IMF: Inequality, low wages weaken global growth

International Monetary Fund managing director Christine Lagarde ata session during the G20 finance ministers and central bank governors meeting in Shanghai, February 27, 2016. — Reuters pic
International Monetary Fund managing director Christine Lagarde ata session during the G20 finance ministers and central bank governors meeting in Shanghai, February 27, 2016. — Reuters pic

WASHINGTON, Sept 26 — A hollowing out of the middle class in advanced economies like the US, amid weak wage growth and rising inequality, is holding back global growth, a senior IMF official said yesterday.

Tao Zhang, the International Monetary Fund’s deputy managing director, said the fund’s economic growth forecasts due out next month, will show little change in the global recovery that is still relatively slow.

“Nearly a decade after the global financial crisis, the global economy is getting better,” Zhang told a gathering of business economists in Cleveland, Ohio.

The IMF in July forecast global economic growth of 3.5 per cent this year, up from 3.2 per cent last year, and accelerating to 3.6 per cent in 2018.

While this is “good news,” a 3.5 per cent global growth rate is weak in historical terms, he said.

Zhang pointed to slowing productivity growth, income inequality and low wage growth and weak inflation as culprits.

The IMF forecast US growth of 2.1 per cent this year and in 2018, up from 1.6 per cent in 2016.

While that would constitute the second-longest expansion since 1850 it is well below President Donald Trump’s goal of three per cent.

More than half of US households now have lower incomes, when accounting for inflation, than they did in 2000, Zhang said.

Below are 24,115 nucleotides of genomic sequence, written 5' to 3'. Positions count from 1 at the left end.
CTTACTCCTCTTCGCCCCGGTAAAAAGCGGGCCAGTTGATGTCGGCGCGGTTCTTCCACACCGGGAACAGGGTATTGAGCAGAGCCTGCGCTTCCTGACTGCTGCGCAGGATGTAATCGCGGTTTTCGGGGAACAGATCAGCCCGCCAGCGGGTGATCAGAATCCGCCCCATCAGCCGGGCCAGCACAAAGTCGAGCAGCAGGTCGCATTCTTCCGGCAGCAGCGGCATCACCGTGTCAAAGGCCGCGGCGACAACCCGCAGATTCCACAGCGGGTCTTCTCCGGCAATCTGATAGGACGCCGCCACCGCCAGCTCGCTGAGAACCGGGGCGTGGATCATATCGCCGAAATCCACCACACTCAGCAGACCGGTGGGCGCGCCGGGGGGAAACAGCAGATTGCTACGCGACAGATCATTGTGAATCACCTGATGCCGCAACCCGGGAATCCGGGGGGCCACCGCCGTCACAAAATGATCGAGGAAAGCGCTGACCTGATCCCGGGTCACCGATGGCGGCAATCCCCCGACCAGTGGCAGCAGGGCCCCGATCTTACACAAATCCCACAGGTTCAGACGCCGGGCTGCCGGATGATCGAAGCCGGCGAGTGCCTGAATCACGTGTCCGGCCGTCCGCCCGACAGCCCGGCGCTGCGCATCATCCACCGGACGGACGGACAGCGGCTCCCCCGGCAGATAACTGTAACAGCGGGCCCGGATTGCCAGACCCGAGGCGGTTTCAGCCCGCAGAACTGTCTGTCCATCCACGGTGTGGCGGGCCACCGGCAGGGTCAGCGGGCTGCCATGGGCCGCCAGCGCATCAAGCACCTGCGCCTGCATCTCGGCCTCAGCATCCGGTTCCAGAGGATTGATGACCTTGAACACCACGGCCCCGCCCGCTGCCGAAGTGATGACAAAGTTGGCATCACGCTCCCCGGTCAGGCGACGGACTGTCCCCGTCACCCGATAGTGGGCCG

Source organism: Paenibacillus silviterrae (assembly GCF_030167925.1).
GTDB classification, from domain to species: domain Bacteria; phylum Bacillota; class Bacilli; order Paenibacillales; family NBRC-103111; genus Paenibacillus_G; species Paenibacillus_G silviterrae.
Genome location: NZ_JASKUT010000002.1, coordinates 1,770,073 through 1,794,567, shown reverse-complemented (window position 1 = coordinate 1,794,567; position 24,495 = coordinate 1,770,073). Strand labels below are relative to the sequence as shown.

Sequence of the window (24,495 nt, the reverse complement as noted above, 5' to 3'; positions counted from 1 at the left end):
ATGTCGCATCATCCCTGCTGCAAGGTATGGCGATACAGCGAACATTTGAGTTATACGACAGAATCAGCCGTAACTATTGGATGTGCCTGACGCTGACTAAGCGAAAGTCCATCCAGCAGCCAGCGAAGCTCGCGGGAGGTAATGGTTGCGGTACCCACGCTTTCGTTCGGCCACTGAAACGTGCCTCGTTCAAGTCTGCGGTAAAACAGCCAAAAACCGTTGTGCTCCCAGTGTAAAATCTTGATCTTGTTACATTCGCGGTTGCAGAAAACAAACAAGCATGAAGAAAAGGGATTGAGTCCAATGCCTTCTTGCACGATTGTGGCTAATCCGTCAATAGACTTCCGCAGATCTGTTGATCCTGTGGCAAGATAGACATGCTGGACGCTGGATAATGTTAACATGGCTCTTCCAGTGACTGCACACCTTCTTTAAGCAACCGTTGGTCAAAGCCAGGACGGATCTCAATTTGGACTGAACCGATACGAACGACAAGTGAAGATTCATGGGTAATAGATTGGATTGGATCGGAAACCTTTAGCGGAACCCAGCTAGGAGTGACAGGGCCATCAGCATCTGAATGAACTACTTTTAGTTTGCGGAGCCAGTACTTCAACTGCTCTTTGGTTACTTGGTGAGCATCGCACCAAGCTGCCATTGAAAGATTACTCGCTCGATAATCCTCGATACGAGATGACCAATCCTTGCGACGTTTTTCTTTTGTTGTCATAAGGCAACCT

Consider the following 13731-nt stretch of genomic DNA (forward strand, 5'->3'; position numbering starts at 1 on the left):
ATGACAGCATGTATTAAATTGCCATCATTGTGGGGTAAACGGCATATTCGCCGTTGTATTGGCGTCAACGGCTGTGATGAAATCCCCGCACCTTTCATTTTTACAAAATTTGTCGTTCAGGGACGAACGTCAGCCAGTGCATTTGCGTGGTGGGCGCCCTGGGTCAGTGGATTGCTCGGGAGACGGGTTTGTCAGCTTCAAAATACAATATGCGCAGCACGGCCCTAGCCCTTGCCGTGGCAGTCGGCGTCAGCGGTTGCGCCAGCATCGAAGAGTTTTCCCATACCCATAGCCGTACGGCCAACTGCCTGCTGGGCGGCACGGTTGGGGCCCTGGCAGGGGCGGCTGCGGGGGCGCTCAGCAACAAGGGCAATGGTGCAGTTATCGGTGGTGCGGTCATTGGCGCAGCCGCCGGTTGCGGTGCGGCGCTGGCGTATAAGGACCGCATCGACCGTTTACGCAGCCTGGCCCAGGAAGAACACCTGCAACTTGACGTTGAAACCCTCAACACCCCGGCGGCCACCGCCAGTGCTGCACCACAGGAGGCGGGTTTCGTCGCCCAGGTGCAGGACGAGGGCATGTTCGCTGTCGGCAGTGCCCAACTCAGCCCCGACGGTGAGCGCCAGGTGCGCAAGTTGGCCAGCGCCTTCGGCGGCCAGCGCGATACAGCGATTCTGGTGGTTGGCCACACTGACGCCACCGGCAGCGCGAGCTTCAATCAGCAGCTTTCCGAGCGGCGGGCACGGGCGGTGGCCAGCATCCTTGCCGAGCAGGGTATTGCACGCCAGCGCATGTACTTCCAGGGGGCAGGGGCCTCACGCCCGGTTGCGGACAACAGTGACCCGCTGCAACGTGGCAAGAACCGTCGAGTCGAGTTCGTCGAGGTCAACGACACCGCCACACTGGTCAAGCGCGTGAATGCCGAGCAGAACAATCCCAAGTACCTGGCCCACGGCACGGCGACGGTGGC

And around two-thirds of households leaving the middle-class are falling into the bottom segment of income distribution, earning less than half the US median income, he added.

That income inequality is weighing on overall global consumption, reducing it by about 3.5 per cent over the last 15 years, he said.

“This represents an important headwind to aggregate demand,” suggesting these developments have driven the recent rise of protectionism and nationalism in Western countries.

“I know all of us are aware of the social and political ramifications that have accompanied these shifts in the level and distribution of household income.”

Zhang called for targeted social assistance programmes, increased education and job training, a higher minimum wage, support for child care and paid family leave, as well as greater tax assistance to the poor as remedies for the concentration of income.

IMF chief Christine Lagarde last week warned that the US will fall short of its ambitious economic growth goals unless it can accelerate promised policy changes, including tax reform, and has long argued in favor of the kinds of policies Zhang called for. — AFP

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